When Citizens Bank Park was in the design stage, club president David Montgomery pushed for the high, angular wall in center field.

"I remember him showing me the design," managing partner John Middleton said after Saturday's game. "I said, 'What's this notch in center field and why is the wall so high?' David said he thought it would create excitement. He thought we'd see some inside-the-park home runs."

Montgomery passed away in May 2019.

"He's smiling today," Middleton said. "That's exactly what he designed it for."

The crowds

For two days, Citizens Bank Park shook like the old days. Two sellouts totaling 91,198 -- during Dallas Week, no less!

Syndergaard described the crowds as "pretty hostile." 

But in a good way.

"We're pretty lethal when we have them on our side," he said. "I wouldn't like to have them against me."

Middleton tipped his hat to the crowds.

"I don't think there's any question they gave us a lift," he said. "It matters. It matters a lot."

Rhys Hoskins couldn't remember who it was but a Braves' runner at first base turned to him and said, "This place." The guy paused as he looked around. "Wow."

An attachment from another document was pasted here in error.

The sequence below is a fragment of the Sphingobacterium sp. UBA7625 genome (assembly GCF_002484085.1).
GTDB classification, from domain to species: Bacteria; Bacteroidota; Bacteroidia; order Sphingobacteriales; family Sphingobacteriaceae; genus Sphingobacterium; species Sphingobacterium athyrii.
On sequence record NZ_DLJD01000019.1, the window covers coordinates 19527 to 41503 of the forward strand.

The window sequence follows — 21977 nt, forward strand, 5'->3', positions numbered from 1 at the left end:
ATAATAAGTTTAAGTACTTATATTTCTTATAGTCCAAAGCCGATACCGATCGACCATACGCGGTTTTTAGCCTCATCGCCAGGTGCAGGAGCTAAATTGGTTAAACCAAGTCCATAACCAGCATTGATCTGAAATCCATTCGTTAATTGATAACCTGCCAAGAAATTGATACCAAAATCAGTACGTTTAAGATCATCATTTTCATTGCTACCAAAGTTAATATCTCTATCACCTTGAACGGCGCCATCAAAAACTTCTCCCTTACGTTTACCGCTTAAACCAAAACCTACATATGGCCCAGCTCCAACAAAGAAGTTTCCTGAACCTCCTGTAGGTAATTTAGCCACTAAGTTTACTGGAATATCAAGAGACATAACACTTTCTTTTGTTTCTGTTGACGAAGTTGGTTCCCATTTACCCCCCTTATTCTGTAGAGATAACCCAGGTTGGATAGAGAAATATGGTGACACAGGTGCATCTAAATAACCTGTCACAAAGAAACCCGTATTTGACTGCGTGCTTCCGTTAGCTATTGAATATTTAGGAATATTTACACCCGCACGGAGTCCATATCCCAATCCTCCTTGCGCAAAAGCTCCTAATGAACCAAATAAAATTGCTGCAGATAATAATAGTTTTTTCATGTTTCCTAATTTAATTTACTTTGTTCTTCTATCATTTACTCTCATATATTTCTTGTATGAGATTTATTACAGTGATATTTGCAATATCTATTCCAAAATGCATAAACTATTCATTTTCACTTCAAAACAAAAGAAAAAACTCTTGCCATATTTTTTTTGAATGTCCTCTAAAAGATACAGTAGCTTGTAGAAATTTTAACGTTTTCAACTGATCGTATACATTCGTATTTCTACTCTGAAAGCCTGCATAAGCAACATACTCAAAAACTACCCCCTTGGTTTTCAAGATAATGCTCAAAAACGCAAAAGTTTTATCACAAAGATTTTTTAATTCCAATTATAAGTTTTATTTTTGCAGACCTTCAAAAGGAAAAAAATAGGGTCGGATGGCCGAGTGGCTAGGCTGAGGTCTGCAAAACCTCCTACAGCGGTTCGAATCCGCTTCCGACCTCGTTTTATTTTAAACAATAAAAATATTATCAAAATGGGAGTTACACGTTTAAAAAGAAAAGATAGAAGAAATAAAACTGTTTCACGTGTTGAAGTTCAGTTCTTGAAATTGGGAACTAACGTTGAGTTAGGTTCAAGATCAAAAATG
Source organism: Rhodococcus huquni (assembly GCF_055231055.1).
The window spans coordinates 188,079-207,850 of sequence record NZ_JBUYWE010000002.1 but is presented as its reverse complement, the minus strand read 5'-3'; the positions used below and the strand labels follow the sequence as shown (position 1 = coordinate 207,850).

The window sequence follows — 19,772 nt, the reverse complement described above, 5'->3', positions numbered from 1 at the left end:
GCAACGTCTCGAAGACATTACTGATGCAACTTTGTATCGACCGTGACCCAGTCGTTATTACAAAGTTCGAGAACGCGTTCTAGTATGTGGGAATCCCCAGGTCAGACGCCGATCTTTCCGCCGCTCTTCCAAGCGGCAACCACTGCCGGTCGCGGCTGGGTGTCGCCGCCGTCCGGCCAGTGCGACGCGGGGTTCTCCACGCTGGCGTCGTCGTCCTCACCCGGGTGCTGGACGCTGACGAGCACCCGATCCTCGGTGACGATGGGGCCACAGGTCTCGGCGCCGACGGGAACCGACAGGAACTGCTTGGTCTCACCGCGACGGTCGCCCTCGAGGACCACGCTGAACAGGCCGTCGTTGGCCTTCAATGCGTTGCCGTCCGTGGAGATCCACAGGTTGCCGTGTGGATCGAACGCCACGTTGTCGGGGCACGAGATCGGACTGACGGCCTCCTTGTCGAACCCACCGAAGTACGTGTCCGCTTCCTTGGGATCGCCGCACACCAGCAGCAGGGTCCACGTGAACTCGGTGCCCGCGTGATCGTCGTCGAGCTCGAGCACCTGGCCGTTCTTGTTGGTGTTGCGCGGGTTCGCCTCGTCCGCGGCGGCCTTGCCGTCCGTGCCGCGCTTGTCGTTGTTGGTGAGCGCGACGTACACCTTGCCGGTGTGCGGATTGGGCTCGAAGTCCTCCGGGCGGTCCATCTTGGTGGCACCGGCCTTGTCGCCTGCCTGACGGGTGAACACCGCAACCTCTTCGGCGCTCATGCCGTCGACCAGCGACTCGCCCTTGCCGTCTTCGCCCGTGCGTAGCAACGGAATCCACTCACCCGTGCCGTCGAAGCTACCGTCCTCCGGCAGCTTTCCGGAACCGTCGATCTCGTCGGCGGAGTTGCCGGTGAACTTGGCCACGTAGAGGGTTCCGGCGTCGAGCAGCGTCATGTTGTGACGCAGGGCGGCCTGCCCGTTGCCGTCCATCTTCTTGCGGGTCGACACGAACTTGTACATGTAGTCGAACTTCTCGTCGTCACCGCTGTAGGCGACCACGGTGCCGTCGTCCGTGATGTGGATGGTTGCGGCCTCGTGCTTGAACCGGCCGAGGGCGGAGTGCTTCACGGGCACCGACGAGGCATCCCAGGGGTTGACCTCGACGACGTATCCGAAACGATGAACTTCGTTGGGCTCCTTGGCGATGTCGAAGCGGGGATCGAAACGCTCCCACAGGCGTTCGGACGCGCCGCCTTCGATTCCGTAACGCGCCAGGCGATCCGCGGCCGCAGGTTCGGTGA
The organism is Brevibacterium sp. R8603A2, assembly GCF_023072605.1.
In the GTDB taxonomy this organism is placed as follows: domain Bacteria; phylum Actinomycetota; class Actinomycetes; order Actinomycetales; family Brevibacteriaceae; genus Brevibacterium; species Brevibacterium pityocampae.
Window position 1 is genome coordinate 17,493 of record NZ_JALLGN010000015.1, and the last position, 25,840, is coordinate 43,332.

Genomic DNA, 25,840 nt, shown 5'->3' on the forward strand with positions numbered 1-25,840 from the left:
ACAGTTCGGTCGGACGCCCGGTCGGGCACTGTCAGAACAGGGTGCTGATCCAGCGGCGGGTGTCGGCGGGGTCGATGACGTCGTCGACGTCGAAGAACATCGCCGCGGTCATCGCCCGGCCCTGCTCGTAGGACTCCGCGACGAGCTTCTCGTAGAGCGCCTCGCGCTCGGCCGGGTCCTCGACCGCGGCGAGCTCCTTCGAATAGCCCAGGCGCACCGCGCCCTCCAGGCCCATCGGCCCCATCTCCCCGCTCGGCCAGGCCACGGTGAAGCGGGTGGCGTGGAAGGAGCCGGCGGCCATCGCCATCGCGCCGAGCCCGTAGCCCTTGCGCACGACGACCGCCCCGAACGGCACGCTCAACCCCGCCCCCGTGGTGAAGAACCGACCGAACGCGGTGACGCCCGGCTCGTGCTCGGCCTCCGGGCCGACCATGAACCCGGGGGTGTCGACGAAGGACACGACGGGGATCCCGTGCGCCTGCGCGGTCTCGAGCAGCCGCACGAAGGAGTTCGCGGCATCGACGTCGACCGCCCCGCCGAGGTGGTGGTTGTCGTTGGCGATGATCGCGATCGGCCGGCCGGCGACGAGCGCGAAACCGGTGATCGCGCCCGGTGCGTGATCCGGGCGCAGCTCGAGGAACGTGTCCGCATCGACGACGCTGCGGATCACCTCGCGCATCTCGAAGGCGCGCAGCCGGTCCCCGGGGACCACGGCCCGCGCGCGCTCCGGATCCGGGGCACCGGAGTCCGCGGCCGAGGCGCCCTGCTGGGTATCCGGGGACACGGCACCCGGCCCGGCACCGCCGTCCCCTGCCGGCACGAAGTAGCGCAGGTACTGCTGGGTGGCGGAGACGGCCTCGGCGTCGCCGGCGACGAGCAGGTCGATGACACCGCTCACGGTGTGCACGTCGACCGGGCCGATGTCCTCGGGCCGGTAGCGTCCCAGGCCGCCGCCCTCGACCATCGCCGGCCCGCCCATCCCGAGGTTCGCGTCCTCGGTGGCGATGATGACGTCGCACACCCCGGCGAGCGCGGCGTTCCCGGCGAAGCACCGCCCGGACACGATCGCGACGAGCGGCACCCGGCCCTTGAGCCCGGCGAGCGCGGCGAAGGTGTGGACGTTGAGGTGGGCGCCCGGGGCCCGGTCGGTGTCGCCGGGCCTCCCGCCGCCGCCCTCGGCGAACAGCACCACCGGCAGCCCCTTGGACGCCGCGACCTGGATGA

The comparison

Syndergaard pitched for a Mets team that made the World Series in 2015.

"This Phillies team is light years better," he said. "Way more team chemistry, a lot more grit and tenacity. They just have that dog in 'em and I love to be able to help out any way I can."

The chemistry

They squeaked into the playoffs, the last team in the NL to make it, on 87 wins.

It felt like something special was brewing last weekend in St. Louis. 

Still does.

"They're tough, they're resilient, they play unselfishly and they're really talented," Thomson said. "That's a great combination."

Hoskins said, "Whether it starts with Topper, Dave (Dombrowski), John (Middleton), the biggest thing we've tried to create is a space for people to just be themselves. If you're able to be yourself, we're going to get the best version of you out there."

The Phillies were seven games under .500 when Thomson took over for Joe Girardi in June. At 59, he'd never managed a big-league club. The team has responded to him. It almost feels like it's his time.

"It does," Hoskins said. "Call it a feeling but I'm following it."

Following tradition

Before the first champagne cork was popped in the winning clubhouse, Thomson addressed the team. He then handed off to Realmuto, official announcer of magic numbers, for the second week in a row.

"We got eight more, Topper!" Realmuto announced.

Eight more wins and the Phillies are World Champs.

But first, of course, a big challenge awaits. The San Diego Padres and the NLCS.

"We've got more to do," Thomson, dripping wet with champagne, said. "We'll enjoy this now, but we've got more work to do."

A few feet away, Jose Alvarado swigged bubbly and made a promise.

"This team is going to the World Series," he said. "I promise."